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The Sleeve Bypass Trial: a multicentre randomized controlled trial comparing the long term outcome of laparoscopic sleeve gastrectomy and gastric bypass for morbid obesity in terms of excess BMI loss percentage and quality of life

  • L. Ulas Biter1Email author,
  • Ralph P. M. Gadiot1,
  • Brechtje A. Grotenhuis1,
  • Martin Dunkelgrün1,
  • Stefanie R. van Mil1,
  • Hans J. J. Zengerink1,
  • J. Frans Smulders2 and
  • Guido H. H. Mannaerts1
BMC Obesity20152:30

DOI: 10.1186/s40608-015-0058-0

Received: 22 July 2014

Accepted: 16 June 2015

Published: 26 August 2015

Abstract

Background

Obesity is an increasing disease worldwide. Bariatric surgery is the only effective therapy to induce sufficient long-term weight loss for morbidly obese patients. Laparoscopic Roux-en-Y Gastric Bypass (LRYGB) is the gold standard surgical technique. Laparoscopic Sleeve Gastrectomy (LSG) is a new promising bariatric procedure which has the advantage of maintaining an intact gastrointestinal tract. The aim of this study is to evaluate the efficiency of both techniques. Our hypothesis is that LSG has a similar percentage excess BMI loss (%EBMIL) after 5 years compared to LRYGB.

Methods/Design

The Sleeve Bypass Trial is a randomized multicentre clinical trial: patients eligible for bariatric surgery are randomized to either LSG or LRYGB. Patients with a body mass index (BMI) ≥ 40 kg/m2 or BMI 35 kg/m2 with obesity related comorbidity (T2 DM, sleep apnoea, hypertension) are eligible for randomization. At randomization patients are stratified for centre, sex, T2 DM and BMI ≥ 50 kg/m2. A total number of 620 patients will be enrolled and equally (1:1) randomized to both treatment arms. Only surgeons experienced in both operation techniques will participate in the Sleeve Bypass trial. The primary endpoint is the 5-year weight loss (%EBMIL) of LSG and LRYGB. Secondary endpoints are resolution of obesity related comorbidity, complications, revision bariatric surgery and quality of life (QOL) defined in various questionnaires.

Discussion

Long-term %EBMIL between the two treatment strategies used to be in favour of LRYGB, but more recent results throughout the world show similar %EBMIL in both techniques. If weight loss is comparable, obesity-related comorbidity and QOL after bariatric procedures should be taken into account when deciding on which surgical technique is to be preferred for certain subgroups in the future.

Trial registration

Dutch Trial Register: NTR 4741.

Keywords

Bariatric surgery Sleeve Bypass

Background

Obesity is a global problem. It induces health risks, diminishes quality of life, psychosocial problems and increases public costs. When patients become morbidly obese, health risks increase rapidly [1]. Morbid obesity is defined as having a body mass index (BMI) ≥ 40 or BMI 35 kg/m2 combined with at least one comorbid condition, such as type 2 diabetes (T2 DM), hypertension, dyslipidaemia, or sleep apnoea.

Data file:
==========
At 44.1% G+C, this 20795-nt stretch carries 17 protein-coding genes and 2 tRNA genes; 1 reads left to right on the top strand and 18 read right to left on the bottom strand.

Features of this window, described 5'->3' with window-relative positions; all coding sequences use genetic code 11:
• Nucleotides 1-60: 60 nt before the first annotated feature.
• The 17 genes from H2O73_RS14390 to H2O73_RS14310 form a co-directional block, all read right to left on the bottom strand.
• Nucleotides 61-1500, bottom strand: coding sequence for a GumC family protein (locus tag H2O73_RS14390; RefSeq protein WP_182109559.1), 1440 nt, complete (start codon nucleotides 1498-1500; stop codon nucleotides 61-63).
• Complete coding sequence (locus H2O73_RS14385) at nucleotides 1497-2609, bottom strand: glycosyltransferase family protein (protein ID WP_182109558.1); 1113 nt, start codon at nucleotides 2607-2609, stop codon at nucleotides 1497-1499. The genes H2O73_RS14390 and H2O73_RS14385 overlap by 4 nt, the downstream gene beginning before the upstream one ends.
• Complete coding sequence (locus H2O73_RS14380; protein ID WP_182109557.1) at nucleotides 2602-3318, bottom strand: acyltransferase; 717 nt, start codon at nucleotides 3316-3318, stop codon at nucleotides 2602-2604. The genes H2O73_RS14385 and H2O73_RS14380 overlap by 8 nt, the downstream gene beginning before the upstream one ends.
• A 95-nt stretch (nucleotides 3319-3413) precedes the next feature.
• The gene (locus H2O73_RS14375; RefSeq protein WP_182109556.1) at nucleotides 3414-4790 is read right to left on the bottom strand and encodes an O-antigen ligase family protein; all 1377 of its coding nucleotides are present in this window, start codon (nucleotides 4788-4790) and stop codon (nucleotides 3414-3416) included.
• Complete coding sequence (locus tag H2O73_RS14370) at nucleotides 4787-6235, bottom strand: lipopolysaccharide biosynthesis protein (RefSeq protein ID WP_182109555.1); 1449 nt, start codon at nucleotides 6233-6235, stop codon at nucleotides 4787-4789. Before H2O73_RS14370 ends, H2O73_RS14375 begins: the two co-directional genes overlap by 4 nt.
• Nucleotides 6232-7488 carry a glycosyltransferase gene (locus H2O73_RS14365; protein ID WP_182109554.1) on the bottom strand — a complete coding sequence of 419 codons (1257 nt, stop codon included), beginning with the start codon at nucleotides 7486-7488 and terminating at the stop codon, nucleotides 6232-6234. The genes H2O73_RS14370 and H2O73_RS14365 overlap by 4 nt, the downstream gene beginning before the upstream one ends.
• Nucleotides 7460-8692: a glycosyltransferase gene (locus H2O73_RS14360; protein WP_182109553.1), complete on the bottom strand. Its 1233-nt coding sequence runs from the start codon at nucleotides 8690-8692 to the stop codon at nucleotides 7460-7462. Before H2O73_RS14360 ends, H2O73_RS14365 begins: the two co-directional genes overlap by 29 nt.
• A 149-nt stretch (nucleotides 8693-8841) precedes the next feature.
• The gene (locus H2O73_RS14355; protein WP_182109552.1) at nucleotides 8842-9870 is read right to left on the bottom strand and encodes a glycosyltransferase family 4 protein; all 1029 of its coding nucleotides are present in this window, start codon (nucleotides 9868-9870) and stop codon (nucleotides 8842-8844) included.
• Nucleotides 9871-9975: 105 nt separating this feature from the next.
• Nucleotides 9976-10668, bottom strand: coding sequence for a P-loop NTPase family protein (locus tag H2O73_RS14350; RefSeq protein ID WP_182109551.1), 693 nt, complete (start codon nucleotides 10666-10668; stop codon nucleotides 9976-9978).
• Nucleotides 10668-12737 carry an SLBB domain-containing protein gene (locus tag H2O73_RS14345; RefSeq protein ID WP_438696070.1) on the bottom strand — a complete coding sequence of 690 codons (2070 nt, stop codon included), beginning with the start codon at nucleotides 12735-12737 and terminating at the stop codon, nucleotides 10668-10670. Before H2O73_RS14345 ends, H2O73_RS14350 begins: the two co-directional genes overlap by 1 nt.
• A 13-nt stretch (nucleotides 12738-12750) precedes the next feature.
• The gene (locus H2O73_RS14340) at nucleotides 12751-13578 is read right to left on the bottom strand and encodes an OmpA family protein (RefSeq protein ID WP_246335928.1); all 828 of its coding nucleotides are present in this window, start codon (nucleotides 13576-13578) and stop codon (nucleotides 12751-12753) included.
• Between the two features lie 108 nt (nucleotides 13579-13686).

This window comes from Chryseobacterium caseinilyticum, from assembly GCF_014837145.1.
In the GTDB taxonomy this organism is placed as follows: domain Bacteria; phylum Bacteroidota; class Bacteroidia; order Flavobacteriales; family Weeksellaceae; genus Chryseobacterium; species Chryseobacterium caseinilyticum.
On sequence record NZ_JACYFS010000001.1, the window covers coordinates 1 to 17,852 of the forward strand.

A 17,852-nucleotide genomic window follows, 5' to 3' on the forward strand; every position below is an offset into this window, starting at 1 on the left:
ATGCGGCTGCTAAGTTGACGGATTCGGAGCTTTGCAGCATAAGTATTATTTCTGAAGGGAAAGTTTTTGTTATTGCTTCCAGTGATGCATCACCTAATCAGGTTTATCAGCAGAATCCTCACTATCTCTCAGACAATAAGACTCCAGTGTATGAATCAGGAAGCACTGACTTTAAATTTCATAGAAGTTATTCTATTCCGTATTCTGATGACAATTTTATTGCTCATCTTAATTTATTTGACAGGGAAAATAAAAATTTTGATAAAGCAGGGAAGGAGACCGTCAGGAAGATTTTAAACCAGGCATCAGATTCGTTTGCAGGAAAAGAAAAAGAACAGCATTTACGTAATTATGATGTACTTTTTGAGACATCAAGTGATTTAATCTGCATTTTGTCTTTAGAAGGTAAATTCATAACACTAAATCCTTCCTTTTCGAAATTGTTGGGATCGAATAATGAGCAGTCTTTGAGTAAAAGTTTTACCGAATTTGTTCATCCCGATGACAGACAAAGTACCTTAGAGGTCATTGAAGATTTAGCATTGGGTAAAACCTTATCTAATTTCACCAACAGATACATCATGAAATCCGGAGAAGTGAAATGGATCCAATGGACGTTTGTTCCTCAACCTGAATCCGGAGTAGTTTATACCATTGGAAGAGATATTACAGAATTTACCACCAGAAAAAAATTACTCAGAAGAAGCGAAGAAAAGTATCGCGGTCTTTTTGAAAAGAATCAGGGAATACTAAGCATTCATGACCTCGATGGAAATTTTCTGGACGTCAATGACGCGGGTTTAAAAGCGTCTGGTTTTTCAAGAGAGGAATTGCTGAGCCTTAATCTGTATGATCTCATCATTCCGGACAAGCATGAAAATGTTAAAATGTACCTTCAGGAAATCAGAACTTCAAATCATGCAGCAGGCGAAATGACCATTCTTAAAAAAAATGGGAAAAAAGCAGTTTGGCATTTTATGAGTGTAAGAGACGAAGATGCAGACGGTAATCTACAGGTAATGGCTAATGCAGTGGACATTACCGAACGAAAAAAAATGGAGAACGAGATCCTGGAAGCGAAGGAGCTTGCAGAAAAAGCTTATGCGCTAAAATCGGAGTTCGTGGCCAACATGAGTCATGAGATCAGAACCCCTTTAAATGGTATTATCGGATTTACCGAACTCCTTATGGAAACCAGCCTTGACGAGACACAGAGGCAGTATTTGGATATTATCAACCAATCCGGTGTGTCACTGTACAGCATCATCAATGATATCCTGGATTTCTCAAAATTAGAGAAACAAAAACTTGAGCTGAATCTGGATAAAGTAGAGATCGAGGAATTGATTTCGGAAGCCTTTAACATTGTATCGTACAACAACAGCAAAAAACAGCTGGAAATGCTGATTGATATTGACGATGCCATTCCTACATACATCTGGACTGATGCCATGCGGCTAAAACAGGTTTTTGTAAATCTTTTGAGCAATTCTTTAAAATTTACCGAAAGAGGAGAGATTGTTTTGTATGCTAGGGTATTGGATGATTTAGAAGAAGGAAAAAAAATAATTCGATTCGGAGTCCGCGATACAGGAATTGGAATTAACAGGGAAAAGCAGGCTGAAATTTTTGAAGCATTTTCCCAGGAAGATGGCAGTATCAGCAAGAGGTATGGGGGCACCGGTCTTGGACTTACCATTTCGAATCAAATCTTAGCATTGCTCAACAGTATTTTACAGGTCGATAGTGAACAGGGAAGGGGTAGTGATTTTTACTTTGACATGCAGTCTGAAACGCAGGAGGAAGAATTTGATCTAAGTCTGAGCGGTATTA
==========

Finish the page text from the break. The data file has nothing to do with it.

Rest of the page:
Bariatric surgery is considered the best treatment to realize long-term sufficient weight loss in morbidly obese patients [24]. Besides weight loss, it also has profound effects on obesity-related comorbidities, such as T2DM, hypertension and sleep apnoea [5, 6].

Laparoscopic Roux-en-Y gastric bypass (LRYGB) is considered the best surgical option for morbid obesity and as a result is still one of the most frequently performed bariatric procedure worldwide [7, 8]. There are advantages of LRYGB being fully reversible, well documented in terms of early morbidity and long term results known for more than 50 years and often regarded as the gold standard in bariatric and metabolic surgery. Laparoscopic sleeve gastrectomy (LSG) is a relatively new procedure which started as a first stage procedure before a duodenal switch (DS) in super obese patients to reduce treatment related mortality. As weight loss results following LSG were excellent, necessitating a second stage procedure in only a quarter of the patients, LSG is currently used as a single stage procedure in morbidly obese patients. LSG is becoming more popular and is performed in 28 % of bariatric procedures worldwide in 2011 [8]. LSG has some potential advantages; it is a faster and safe procedure where the duodenum is still accessible for endoscopy, there is less dumping due to the pylorus and second stage procedures (LRYGB or BPD-duodenal switch) are standard procedures. The most profound possible disadvantage is that LSG is irreversible. Quality of life (QOL) appears to be similar or even better after LSG compared to LRYGB due to the mentioned advantages [9, 10].

So far results of RCTs with small number of patients and short-term outcome have been published only. In these studies the percentage excess BMI loss (%EBMIL) appeared to be equal for both techniques [9, 1116]. However, concerns remain that the sleeve will lose its effect in time, resulting in a decline of weight loss and reappearance of obesity-related comorbidity [17].

Methods/Design

Study objective